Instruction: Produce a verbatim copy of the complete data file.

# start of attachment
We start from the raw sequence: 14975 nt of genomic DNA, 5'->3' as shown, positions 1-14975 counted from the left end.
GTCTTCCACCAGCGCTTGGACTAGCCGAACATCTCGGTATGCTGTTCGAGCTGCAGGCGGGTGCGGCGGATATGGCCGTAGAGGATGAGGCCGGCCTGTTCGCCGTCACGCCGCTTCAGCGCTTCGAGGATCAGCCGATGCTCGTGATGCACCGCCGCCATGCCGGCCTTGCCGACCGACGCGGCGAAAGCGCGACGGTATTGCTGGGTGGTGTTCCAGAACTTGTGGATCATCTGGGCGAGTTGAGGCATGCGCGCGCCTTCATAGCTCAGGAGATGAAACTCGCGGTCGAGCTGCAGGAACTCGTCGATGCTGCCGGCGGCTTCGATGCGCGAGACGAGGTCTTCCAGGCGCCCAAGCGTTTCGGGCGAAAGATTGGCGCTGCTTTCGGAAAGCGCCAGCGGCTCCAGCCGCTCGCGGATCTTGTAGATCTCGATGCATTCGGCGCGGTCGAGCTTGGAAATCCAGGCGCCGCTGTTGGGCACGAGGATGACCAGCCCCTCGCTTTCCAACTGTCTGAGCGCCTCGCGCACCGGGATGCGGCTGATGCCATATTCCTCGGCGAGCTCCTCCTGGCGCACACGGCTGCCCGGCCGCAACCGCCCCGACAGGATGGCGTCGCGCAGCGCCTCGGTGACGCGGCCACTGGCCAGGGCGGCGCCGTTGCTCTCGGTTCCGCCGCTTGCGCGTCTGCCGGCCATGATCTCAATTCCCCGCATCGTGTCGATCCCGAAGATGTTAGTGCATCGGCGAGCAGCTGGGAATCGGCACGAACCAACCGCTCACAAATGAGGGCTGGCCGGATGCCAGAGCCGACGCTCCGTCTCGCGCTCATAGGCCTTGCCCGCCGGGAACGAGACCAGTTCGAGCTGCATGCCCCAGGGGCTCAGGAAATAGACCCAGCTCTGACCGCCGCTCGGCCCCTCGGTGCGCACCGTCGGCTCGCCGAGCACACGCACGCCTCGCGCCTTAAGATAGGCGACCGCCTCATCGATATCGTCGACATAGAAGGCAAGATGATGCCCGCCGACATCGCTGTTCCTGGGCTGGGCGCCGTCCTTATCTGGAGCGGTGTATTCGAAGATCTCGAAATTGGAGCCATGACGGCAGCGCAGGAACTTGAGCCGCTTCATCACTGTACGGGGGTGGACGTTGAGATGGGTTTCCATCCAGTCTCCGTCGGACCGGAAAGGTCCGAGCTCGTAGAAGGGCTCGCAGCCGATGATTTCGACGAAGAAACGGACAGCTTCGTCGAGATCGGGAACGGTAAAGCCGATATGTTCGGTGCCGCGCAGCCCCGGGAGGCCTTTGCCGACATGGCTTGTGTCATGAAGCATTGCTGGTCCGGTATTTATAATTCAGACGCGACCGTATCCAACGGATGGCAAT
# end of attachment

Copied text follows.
We start from the raw sequence: 14975 nt of genomic DNA, 5'->3' as shown, positions 1-14975 counted from the left end.
GTCTTCCACCAGCGCTTGGACTAGCCGAACATCTCGGTATGCTGTTCGAGCTGCAGGCGGGTGCGGCGGATATGGCCGTAGAGGATGAGGCCGGCCTGTTCGCCGTCACGCCGCTTCAGCGCTTCGAGGATCAGCCGATGCTCGTGATGCACCGCCGCCATGCCGGCCTTGCCGACCGACGCGGCGAAAGCGCGACGGTATTGCTGGGTGGTGTTCCAGAACTTGTGGATCATCTGGGCGAGTTGAGGCATGCGCGCGCCTTCATAGCTCAGGAGATGAAACTCGCGGTCGAGCTGCAGGAACTCGTCGATGCTGCCGGCGGCTTCGATGCGCGAGACGAGGTCTTCCAGGCGCCCAAGCGTTTCGGGCGAAAGATTGGCGCTGCTTTCGGAAAGCGCCAGCGGCTCCAGCCGCTCGCGGATCTTGTAGATCTCGATGCATTCGGCGCGGTCGAGCTTGGAAATCCAGGCGCCGCTGTTGGGCACGAGGATGACCAGCCCCTCGCTTTCCAACTGTCTGAGCGCCTCGCGCACCGGGATGCGGCTGATGCCATATTCCTCGGCGAGCTCCTCCTGGCGCACACGGCTGCCCGGCCGCAACCGCCCCGACAGGATGGCGTCGCGCAGCGCCTCGGTGACGCGGCCACTGGCCAGGGCGGCGCCGTTGCTCTCGGTTCCGCCGCTTGCGCGTCTGCCGGCCATGATCTCAATTCCCCGCATCGTGTCGATCCCGAAGATGTTAGTGCATCGGCGAGCAGCTGGGAATCGGCACGAACCAACCGCTCACAAATGAGGGCTGGCCGGATGCCAGAGCCGACGCTCCGTCTCGCGCTCATAGGCCTTGCCCGCCGGGAACGAGACCAGTTCGAGCTGCATGCCCCAGGGGCTCAGGAAATAGACCCAGCTCTGACCGCCGCTCGGCCCCTCGGTGCGCACCGTCGGCTCGCCGAGCACACGCACGCCTCGCGCCTTAAGATAGGCGACCGCCTCATCGATATCGTCGACATAGAAGGCAAGATGATGCCCGCCGACATCGCTGTTCCTGGGCTGGGCGCCGTCCTTATCTGGAGCGGTGTATTCGAAGATCTCGAAATTGGAGCCATGACGGCAGCGCAGGAACTTGAGCCGCTTCATCACTGTACGGGGGTGGACGTTGAGATGGGTTTCCATCCAGTCTCCGTCGGACCGGAAAGGTCCGAGCTCGTAGAAGGGCTCGCAGCCGATGATTTCGACGAAGAAACGGACAGCTTCGTCGAGATCGGGAACGGTAAAGCCGATATGTTCGGTGCCGCGCAGCCCCGGGAGGCCTTTGCCGACATGGCTTGTGTCATGAAGCATTGCTGGTCCGGTATTTATAATTCAGACGCGACCGTATCCAACGGATGGCAAT